The new names were inherited
Grand Prix motor racing
Grand Prix motor racing, a form of motorsport competition, has its roots in organised automobile racing that began in France as early as 1894. It evolved from simple road races from one town to the next, to endurance tests for car and driver. Innovation and the drive of competition soon saw speeds exceeding 100 miles per hour, but because early races took place on open roads, accidents occurred resulting in deaths both of drivers and of spectators. Grand Prix motor racing evolved into formula racing, one can regard Formula One as its direct descendant; each event of the Formula One World Championships is still called a Grand Prix. Motor racing was started in France, as a direct result of the enthusiasm with which the French public embraced the motor car. Manufacturers were enthusiastic due to the possibility of using motor racing as a shop window for their cars; the first motoring contest took place on July 22, 1894 and was organised by a Paris newspaper, Le Petit Journal. The Paris–Rouen rally was 126 km, from Porte Maillot in Paris, through the Bois de Boulogne, to Rouen.
Count Jules-Albert de Dion was first into Rouen after 6 hours 48 minutes at an average speed of 19 km/h. He finished 3 minutes 30 seconds ahead of Albert Lemaître, followed by Auguste Doriot, René Panhard, Émile Levassor; the official winners were Peugeot and Panhard as cars were judged on their speed and safety characteristics, De Dion's steam car needed a stoker which the judges deemed to be outside of their objectives. In 1900, James Gordon Bennett, Jr. the owner of the New York Herald and the International Herald Tribune, established the Gordon Bennett Cup. He hoped the creation of an international event would drive automobile manufacturers to improve their cars; each country was allowed to enter up to three cars, which had to be built in the country that they represented and entered by that country's automotive governing body. International racing colours were established in this event; the 1903 event occurred in the aftermath of the fatalities at the Paris-Madrid road race, so the race, at Athy in Ireland, though on public roads, was run over a closed circuit: the first closed-circuit motor race.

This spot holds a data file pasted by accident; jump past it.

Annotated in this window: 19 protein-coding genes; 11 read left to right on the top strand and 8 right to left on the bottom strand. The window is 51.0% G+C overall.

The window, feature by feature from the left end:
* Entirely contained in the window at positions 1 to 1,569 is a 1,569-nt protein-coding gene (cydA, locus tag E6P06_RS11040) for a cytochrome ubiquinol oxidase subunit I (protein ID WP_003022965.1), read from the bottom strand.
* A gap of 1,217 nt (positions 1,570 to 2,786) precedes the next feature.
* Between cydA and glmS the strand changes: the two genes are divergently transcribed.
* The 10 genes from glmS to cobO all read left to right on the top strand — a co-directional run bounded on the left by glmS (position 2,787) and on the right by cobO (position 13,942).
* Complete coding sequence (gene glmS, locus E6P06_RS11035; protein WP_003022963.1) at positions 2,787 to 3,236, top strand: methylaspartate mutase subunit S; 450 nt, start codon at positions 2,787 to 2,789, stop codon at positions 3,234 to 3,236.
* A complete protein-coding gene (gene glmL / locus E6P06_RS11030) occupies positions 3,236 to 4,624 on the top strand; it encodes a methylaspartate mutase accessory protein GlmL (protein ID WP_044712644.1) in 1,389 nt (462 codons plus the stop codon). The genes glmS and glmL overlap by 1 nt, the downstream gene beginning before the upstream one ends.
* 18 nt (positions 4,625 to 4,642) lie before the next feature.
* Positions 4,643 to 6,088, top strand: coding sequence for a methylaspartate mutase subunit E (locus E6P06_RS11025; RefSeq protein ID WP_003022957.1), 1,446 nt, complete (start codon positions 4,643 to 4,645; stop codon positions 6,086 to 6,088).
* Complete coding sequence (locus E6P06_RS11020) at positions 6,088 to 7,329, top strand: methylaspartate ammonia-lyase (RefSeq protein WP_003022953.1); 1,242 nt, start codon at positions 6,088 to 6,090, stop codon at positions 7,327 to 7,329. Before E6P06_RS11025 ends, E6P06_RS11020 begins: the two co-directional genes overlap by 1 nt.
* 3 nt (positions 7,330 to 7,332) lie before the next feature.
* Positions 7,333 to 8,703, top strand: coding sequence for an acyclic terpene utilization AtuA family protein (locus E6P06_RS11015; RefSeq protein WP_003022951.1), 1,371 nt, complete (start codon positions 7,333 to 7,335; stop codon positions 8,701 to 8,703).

In the United States, William Kissam Vanderbilt II launched the Vanderbilt Cup at Long Island, New York in 1904. Some anglophone sources wrongly list a race called the Pau Grand Prix in 1901; this may stem from a mistranslation of the contemporary French sources such as the magazine La France Auto of March 1901. The name of the 1901 event was the Circuit du Sud-Ouest and it was run in three classes around the streets of Pau; the Grand Prix du Palais d'Hiver was the name of the prizes awarded for the lesser classes. The Grand Prix de Pau was the name of the prize awarded for the'Heavy' class, thus Maurice Farman was awarded the'Grand Prix de Pau' for his overall victory in the Circuit du Sud-Ouest driving a Panhard 24 hp. In L'Histoire de l'Automobile/Paris 1907 Pierre Souvestre described the 1901 event as: "... dans le Circuit du Sud-Ouest, à l'occasion du meeting de Pau... " The only race at the time to carry the name Grand Prix was organised by the Automobile Club de France, of which the first took place in 1906.
The circuit used, based in Le Mans, was triangular in shape, each lap covering 105 kilometres. Six laps were to run each day, each lap took an hour using the primitive cars of the day; the driving force behind the decision to race on a circuit - as opposed to racing on ordinary roads from town to town - was the Paris to Madrid road race of 1903. During this race a number of people, both drivers and pedestrians - including Marcel Renault - were killed and the race was stopped by the French authorities at Bordeaux. Further road based events were banned. From the 32 entries representing 12 different automobile manufacturers, at the 1906 event, the Hungarian-born Ferenc Szisz won the 1,260 km race in a Renault; this race was regarded as the first Grande Épreuve, which meant "great trial" and the term was used from on to denote up to the eight most important events of the year. Races in this period were nationalistic affairs, with a few countries setting up races of their own, but no formal championship tying them together.
The rules varied from country to country and race to race, centered on maximum weights in an effort to limit power by limiting engine size indirectly. The cars all had mechanics on board as well as the driver, no one was allowed to work on the cars during the race except for these two. A key factor to Renault winning this first Grand Prix was held to be the detachable wheel rims, which allowed tire changes to occur without having to lever the tire and tube off and back on the rim. Given the state of the roads, such repairs were frequent. A further historic confusion arose in the early 1920s when the Automobile Club de France attempted to pull off a retrospective political trick by numbering and renaming the major races held in France before the 1906 French Grand Prix as being Grands Prix de l'Automobile Club de France, despite their running pre-dating the formation of the Club. Hence, the 1895 Paris–Bordeaux–Paris Trail was renamed I Grand Prix de l'Automobile Club de France.